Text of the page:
TALLAHASSEE — A political action committee announced Wednesday by solar proponents is banking on support from an array of politically diverse groups in its push for more widespread use of the sun for electricity in the Sunshine State.
Floridians for Solar Choice wants the state to allow homeowners and businesses to buy and sell solar power to one another, without going through utility companies. Unlike dozens of other states, it is illegal in Florida.
The coalition of Republicans, Democrats, retailers and environmentalists drafted a petition to put the issue on the 2016 ballot. To get there, the coalition will need 683,149 signatures by Feb. 1, 2016.
Tory Perfetti, the coalition's chairman, and other members of the group said during a news conference that passing the amendment would introduce competition to the energy market and could boost renewable energy usage in Florida.
Utility companies see rooftop solar as part of the threat to their business model.
The utilities have argued that solar costs too much, and that too many clouds cover Florida for solar to be effective. If too many well-to-do utility customers go solar, the cost to maintain power lines and power plants will soar, adding undue burden on the poor, the utilities say.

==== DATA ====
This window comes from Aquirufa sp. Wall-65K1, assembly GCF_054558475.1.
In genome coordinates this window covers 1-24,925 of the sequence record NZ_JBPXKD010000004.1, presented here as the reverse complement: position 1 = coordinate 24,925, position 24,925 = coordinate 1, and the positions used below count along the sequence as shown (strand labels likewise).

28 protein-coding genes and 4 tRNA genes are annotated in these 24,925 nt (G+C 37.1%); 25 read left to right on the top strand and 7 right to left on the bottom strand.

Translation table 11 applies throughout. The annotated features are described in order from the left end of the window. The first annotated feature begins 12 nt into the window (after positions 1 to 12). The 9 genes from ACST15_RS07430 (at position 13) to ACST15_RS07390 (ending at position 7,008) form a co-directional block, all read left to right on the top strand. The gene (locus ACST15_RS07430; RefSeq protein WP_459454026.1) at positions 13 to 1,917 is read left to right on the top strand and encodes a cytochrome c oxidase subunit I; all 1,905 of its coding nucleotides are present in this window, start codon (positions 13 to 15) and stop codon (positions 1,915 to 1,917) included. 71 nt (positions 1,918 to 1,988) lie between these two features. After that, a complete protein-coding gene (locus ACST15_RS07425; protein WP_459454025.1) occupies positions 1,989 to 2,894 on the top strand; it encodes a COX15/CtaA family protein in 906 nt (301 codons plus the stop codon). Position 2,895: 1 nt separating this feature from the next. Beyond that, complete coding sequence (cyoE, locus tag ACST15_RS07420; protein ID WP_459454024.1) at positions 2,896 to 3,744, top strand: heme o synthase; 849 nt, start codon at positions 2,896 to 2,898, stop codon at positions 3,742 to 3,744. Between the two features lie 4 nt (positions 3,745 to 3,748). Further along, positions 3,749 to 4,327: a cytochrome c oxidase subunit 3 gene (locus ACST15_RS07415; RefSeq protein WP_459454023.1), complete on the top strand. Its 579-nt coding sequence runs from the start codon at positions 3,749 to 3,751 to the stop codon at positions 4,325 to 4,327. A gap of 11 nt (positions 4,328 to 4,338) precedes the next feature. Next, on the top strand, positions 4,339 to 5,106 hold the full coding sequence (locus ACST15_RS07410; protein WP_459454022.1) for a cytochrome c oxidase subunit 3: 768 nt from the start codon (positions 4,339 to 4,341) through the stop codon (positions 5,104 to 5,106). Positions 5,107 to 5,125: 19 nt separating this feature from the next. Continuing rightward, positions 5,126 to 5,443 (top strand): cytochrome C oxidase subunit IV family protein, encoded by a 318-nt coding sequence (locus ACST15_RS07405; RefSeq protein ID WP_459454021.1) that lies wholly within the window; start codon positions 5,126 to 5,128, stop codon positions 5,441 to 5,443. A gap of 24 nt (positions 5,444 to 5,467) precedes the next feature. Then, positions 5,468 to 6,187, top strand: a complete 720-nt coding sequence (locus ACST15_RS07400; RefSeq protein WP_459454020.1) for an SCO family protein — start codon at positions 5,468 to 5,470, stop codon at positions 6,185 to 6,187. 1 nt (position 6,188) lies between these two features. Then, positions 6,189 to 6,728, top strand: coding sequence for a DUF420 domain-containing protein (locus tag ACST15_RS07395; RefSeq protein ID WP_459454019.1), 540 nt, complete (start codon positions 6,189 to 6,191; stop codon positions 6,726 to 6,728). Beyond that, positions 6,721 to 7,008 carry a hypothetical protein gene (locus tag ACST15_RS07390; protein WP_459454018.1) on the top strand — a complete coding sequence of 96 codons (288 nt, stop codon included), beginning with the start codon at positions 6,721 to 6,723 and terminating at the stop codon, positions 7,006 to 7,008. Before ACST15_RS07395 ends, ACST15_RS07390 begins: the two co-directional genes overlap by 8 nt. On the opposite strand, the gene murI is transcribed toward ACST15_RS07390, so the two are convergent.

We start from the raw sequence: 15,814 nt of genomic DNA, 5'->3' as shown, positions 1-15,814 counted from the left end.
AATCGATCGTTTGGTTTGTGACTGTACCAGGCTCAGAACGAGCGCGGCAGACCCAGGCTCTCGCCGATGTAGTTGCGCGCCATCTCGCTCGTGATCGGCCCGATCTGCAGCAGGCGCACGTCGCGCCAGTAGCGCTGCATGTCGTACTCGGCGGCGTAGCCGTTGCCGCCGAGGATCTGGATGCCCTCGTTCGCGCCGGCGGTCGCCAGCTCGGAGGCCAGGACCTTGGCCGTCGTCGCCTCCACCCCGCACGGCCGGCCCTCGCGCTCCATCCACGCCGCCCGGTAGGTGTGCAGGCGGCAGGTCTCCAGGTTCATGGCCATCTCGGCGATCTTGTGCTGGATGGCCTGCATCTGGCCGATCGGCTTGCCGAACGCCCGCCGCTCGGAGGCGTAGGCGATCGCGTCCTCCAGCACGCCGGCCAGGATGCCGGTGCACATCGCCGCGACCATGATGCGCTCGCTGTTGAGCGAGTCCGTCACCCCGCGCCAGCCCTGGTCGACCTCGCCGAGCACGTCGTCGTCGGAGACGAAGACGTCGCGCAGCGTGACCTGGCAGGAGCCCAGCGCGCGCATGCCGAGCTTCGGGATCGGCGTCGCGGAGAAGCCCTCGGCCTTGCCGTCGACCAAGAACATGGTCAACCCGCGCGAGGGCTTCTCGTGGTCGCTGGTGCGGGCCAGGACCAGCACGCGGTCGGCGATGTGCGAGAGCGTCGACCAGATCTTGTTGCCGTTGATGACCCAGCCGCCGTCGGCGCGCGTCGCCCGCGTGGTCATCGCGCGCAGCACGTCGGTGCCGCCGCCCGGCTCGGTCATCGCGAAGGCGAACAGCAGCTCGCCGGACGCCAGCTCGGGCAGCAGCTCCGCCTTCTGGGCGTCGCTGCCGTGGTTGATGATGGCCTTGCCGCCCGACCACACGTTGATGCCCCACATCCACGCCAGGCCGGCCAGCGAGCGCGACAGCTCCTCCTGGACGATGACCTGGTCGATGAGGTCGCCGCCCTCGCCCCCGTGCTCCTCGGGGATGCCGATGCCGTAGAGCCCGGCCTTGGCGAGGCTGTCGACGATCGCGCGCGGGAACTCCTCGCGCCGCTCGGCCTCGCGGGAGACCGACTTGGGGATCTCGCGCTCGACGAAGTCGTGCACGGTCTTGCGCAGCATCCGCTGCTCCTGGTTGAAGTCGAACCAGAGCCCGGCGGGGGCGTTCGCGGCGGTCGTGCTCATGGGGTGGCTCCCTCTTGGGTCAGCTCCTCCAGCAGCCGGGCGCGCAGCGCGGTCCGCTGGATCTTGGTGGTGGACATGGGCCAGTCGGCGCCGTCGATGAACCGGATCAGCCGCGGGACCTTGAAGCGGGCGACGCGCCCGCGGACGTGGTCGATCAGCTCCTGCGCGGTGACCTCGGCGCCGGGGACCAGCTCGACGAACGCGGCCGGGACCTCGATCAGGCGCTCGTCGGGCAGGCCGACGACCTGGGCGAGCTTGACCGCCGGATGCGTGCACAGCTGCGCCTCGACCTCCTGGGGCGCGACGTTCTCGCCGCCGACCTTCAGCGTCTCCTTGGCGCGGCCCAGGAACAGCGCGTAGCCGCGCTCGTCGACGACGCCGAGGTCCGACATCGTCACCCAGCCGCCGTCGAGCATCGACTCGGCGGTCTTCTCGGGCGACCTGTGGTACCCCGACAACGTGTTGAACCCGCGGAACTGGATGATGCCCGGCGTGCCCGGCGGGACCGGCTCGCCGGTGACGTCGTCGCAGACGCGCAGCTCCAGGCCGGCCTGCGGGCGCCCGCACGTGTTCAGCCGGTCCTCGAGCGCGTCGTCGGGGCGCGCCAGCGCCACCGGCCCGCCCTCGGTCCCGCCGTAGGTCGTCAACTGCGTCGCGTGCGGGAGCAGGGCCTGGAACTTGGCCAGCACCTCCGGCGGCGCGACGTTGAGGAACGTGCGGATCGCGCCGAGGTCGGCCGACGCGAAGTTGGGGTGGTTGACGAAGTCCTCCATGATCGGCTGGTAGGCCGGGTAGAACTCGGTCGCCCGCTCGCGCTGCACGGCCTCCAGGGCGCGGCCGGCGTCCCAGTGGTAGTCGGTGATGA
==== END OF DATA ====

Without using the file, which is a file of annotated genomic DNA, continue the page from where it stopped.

But critics of the utilities argue that charging customers for the construction of new power plants hurts the poor more.
Taking on the utility companies will likely prove expensive.
Stephen Smith, executive director of the Southern Alliance for Clean Energy, estimated that it could cost Floridians for Solar Choice about $10 million to pass the amendment.
Utility companies are already heavily invested in politics. In the 2014 election, the state's largest power company, Florida Power & Light, made more than $7.5 million in contributions to candidates, parties and PACs.
But Floridians for Solar Choice has brought together groups that rarely — if ever — align, including clean-energy activists, the Christian Coalition of America, the tea party and the Libertarian Party.
"It is long overdue that we all come together," Smith said. "And how rare is it that we can come together on an issue that people do not have to get rid of their convictions, where people can come with their convictions?"